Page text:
Constipation is a common symptom during cancer treatment. It is characterised by infrequent bowel movements (less than three times per week) or difficulty in passing stools, manifesting itself over several weeks or longer.
The most common causes of constipation are changes in diet, such as decreased intake of fluids and/or fibre-rich foods, decreased or lack of physical exercise, and the administration of certain treatment-specific drugs. All of these can reduce bowel movements, causing the stool not to absorb water and to become dry and hard. Bowel movements will become more difficult and can often be accompanied by pain and discomfort.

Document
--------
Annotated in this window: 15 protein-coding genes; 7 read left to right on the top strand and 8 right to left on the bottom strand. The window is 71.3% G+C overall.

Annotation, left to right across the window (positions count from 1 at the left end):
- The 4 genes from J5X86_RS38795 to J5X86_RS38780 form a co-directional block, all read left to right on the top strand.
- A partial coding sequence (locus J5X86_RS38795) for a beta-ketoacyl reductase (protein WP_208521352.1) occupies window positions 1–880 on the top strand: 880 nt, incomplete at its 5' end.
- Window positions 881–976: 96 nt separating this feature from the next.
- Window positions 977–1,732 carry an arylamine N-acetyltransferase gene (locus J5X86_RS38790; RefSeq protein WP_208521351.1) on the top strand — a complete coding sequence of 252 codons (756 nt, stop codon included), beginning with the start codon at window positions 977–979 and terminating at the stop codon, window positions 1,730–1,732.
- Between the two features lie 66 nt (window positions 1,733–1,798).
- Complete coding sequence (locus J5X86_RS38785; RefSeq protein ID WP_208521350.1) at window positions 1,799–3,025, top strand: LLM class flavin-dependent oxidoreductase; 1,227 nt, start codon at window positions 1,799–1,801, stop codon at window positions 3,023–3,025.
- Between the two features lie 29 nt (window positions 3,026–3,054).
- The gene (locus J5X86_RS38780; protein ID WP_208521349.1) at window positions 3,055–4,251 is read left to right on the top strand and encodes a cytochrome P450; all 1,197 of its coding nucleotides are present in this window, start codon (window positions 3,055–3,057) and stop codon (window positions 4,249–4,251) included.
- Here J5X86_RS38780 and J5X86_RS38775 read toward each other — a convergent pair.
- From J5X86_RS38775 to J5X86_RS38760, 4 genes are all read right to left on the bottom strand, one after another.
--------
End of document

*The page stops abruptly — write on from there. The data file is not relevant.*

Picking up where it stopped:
If there is no nausea, add a tablespoon of virgin olive oil to a glass of lukewarm water, followed by a piece of fruit, such as a kiwi or an orange.
It is advisable to sit on the toilet every day, if possible, at the same time, even if you do not have a bowel movement at first.
|Foods to snack on|
Such as quince, banana, white rice, toasted bread, baked apple, or compote.
Except for cases where treatment has been accompanied by weight gain.
Walk every day for at least 20 to 30 minutes. If this is not possible, mobilise the gut by doing small clockwise rotating massages on the abdomen.